Visiting Aberdeen – A City Guide
The glistening, silver-flecked stone of many of its historic buildings earned Aberdeen the nickname, the ‘Granite City’. It’s a major hub of the worldwide energy industry, and for many visitors it’s primarily a business destination. For most holidaymakers, it’s the gateway to Royal Deeside, Scotland’s Castle Trail, and the Cairngorms. But stay a little longer and you’ll discover breezy beaches, quirky museums, dolphin watching and world-class golf courses.
Aberdeen: city layout
Aberdeen lies between the mouths of the River Don, in the north, and the Dee, south of the city centre. The Esplanade runs along Aberdeen Beach, from the Don to Footdee and Aberdeen Harbour.
West of the harbour, the city's main business and shopping district straddles Union Street. King Street links the centre with Old Aberdeen, where you’ll find medieval St. Machar’s Cathedral and King’s College, the Aberdeen University campus.
North of the river in Bridge of Don, Aberdeen Exhibition and Conference Centre hosts major trade shows and business conferences.
Business and technology parks cluster in Westhill and Dyce, near Aberdeen International Airport (ABZ).
Top Attractions in Aberdeen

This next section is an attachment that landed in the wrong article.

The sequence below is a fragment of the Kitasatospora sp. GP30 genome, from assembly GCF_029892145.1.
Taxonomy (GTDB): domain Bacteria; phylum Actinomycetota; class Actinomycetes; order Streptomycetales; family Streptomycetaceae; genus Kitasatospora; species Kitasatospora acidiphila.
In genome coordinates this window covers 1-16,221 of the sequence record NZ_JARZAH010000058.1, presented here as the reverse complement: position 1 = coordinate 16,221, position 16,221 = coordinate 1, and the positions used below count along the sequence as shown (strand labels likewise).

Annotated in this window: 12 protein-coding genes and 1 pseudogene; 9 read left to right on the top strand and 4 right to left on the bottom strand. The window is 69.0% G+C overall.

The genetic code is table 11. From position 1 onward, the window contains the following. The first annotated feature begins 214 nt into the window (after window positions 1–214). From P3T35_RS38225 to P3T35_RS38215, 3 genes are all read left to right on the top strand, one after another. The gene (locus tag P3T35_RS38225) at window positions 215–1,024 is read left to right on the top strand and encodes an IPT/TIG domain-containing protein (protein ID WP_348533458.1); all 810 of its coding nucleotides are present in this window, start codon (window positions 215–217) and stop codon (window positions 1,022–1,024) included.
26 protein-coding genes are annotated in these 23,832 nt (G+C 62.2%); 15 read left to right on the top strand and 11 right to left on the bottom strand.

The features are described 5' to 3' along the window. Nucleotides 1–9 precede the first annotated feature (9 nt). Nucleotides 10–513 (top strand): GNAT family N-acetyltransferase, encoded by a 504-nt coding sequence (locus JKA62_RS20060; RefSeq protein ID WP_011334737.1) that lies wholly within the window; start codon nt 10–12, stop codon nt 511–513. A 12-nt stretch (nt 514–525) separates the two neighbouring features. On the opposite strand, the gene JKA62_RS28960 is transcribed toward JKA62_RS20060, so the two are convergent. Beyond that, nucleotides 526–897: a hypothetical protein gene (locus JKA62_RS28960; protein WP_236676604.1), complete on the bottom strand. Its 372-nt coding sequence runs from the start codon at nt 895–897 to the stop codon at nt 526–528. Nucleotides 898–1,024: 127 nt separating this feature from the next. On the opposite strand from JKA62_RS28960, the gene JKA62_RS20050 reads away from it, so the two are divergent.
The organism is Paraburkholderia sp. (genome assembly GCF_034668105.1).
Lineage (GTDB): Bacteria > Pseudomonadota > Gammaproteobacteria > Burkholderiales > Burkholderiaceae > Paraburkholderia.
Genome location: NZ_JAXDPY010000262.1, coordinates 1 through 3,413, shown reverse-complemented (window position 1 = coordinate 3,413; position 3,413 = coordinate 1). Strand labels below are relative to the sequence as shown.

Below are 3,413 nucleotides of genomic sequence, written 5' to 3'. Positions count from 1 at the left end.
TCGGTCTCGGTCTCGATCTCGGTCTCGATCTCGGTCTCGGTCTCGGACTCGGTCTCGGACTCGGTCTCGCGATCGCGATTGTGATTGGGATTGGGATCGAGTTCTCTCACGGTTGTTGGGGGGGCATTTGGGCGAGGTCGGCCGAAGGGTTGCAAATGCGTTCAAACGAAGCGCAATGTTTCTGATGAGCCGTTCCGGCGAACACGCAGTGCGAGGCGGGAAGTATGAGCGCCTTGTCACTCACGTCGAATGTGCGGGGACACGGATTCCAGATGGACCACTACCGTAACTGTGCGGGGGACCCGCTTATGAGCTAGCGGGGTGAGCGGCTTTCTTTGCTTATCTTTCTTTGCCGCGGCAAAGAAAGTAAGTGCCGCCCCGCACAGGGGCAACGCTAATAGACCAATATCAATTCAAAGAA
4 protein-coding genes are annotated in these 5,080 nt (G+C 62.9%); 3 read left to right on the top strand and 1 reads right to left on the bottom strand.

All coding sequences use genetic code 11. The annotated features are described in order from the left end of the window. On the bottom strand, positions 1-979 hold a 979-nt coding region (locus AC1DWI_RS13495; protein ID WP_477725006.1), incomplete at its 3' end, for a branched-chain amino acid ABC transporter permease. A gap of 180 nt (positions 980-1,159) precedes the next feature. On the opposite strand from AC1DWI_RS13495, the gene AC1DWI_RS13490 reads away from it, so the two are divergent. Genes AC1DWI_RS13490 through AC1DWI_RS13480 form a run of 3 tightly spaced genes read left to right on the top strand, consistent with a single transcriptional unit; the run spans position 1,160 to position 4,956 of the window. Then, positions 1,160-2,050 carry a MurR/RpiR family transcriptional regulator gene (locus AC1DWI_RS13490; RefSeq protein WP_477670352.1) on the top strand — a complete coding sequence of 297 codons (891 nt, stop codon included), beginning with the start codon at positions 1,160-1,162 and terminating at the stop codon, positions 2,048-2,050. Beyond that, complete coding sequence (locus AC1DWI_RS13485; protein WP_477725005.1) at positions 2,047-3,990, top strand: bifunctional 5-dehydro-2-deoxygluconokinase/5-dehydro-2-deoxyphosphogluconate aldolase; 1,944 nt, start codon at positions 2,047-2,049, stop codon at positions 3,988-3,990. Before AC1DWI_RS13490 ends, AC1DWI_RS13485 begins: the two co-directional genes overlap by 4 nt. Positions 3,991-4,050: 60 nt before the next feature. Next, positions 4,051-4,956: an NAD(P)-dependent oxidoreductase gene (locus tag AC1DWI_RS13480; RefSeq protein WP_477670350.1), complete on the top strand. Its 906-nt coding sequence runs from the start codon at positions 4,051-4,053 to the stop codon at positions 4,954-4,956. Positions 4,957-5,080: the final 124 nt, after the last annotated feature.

Model ships, photos and maritime memorabilia at Aberdeen Maritime Museum highlight the city’s seafaring heritage, from fishing to North Sea oil. At the Tolbooth Museum, a former 17th-century gaol, you can visit the cells and shudder at an early guillotine nicknamed ‘The Maiden’.
In Old Aberdeen, the Crown Tower of medieval King’s College is an iconic landmark. On the university campus, King’s Museum showcases masks, weapons and art from global cultures. The twin towers of St. Machar’s Cathedral soar above the old quarter. Inside, you can admire stained-glass images of St. Machar, Aberdeen’s patron saint.
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Hotels in Aberdeen
Many people visit Aberdeen to attend conferences and trade shows at the Aberdeen Exhibition and Conference Centre or big concerts at its GE Oil and Gas Arena. Hotels that serve business guests or families on weekend breaks can be found in Bridge of Don, within walking distance of the AECC.
Bridge of Don is also a good base for a round of golf at Royal Aberdeen Golf Club and close enough to explore the history and heritage of Old Aberdeen.
Business travellers and families with early flights to catch also favour hotels at Aberdeen International Airport, around seven miles from the city centre, or Westhill Business Park, west of central Aberdeen.
Properties on Chapel Street are close to nightlife and an easy walk from city centre attractions such as Aberdeen Maritime Museum.
Boutique hotels cluster at either end of Union Street, in the chic West End and in the buzzy Merchant Quarter.
Eating Out in Aberdeen
The wealth brought in by the oil industry has transformed Aberdeen's dining scene. There are lots of old-school pubs and fish-and-chip shops, but you'll also find elegant restaurants that serve fine seafood, lamb, beef and game.